We had the opportunity to attend Red Hats yearly user conference Red Hat Summit in Boston, held May 2nd till 4th 2017, at the Boston Convention Center. The conference was well attended with over 6000 attendees, a new record for Red Hat. In its 13th edition, I took note of the international customer base, reflected also in the Red Hat innovation awards. 


So, take a look at my musings on the event here: (if the video doesn’t show up, check here)

No time to watch – here is the 1-2 slide condensation (if the slide doesn’t show up, check here):

Want to read on? 
Here you go: Always tough to pick the takeaways – but here are my Top 3:

Partnership with AWS. The big news of Day #2 was the Red Hat partnership with AWS, freshly put into action, so details were a little sparse. But effectively, Red Hat is looking to give its customers more software capabilities through making it easier to them to administer, launch and use 3rd party software capabilities, in this case AWS. It all happens through Red Hat OpenShift Container Platform, its PaaS platform. In the Day #2 keynote we saw a joint demo in which an OpenShift based JBoss server got access to an AWS RDS database, all provisioned from Red Hat OpenShift. Red Hat customers will not only be able to configure and deploy AWS services from the OpenShift version running on AWS, but also from an OpenShift deployment that runs on premises, on their very own servers. The targeted AWS products are Amazon Aurora, Amazon Redshift, Amazon EMR, Amazon Athena, Amazon CloudFront, Amazon Route 53, and Elastic Load Balancing. No surprise – a data base centric range. What Red Hat customers gain from this partnership will be the access to new capabilities that they could only deploy with substantial cost inside of OpenShift (especially on premises), take e.g. Hadoop / BigData use cases enabled now by Amazon AMR. Effectively Red Hat protects software assets that customers have created inside of OpenShift and gives them a future with adding / expanding use cases. And AWS gets access to enterprise load, while extending the reach of AWS products to …. On premises deployments and load. Something that could not have been done so far, as it was always ‘all in’ and building on AWS or migrating to AWS. Lastly on the Linux side, Red Hat and AWS will work together to expose more AWS services directly to RHEL, this will help customers who want to bring RHEL based applications to AWS, staying on Linux. And on the JBoss side both vendors will work together to provide JBoss as a containerized application on AWS. It all is planned to go live in fall of 2017. ReInvent timeframe maybe?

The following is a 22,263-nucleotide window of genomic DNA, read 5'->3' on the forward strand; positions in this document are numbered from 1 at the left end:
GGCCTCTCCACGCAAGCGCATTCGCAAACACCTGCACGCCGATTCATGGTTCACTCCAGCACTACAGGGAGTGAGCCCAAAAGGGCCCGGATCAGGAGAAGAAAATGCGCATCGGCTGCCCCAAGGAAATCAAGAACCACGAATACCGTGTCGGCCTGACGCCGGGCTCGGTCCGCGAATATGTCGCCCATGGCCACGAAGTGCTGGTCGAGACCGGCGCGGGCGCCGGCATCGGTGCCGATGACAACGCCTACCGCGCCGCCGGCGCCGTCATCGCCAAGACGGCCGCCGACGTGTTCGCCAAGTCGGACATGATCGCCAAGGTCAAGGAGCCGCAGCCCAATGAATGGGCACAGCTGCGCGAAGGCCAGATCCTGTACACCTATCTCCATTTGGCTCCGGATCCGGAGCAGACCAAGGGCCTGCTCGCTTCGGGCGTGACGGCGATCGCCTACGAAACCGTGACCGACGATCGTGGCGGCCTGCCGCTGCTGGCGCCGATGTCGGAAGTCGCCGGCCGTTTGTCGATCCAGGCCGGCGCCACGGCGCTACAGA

Red Hat RHSummit Holger Mueller Constellation Research
Whitehurst on the opportunity ahead for Red Hat

Red Hat OpenShift.io unveiled – The years are over when new IDEs are unveiled, but every now and then a new effort is announced, here it was OpenShift.io. IDEs are important for developer productivity, and quickly become the ‘living room’ of a developer, as such they have tremendous ‘stickiness’. Red Hat felt compelled to provide a modern, container (of course Kubernetes based) new IDE. Of course, it leverages Open Source IDE ingredients, such as Jenkins, fabric8 and Eclipse Che. More tooling is available for Workspace Management (shown in demos), better (of course agile) planning, team collaboration, coding and testing and of course CI / CD. I was impressed by the real-time Stack Analysis capabilities and plans – but that was to be expected from a multiple ISO layer owning technology stack vendor like Red Hat. And unsurprisingly it is ‘free’ in the sense of being part of the Developer Program and now in developer preview, developers can find it at https://openshift.io.

Red Hat RHSummit Holger Mueller Constellation Research
Cormier on the Red Hat Model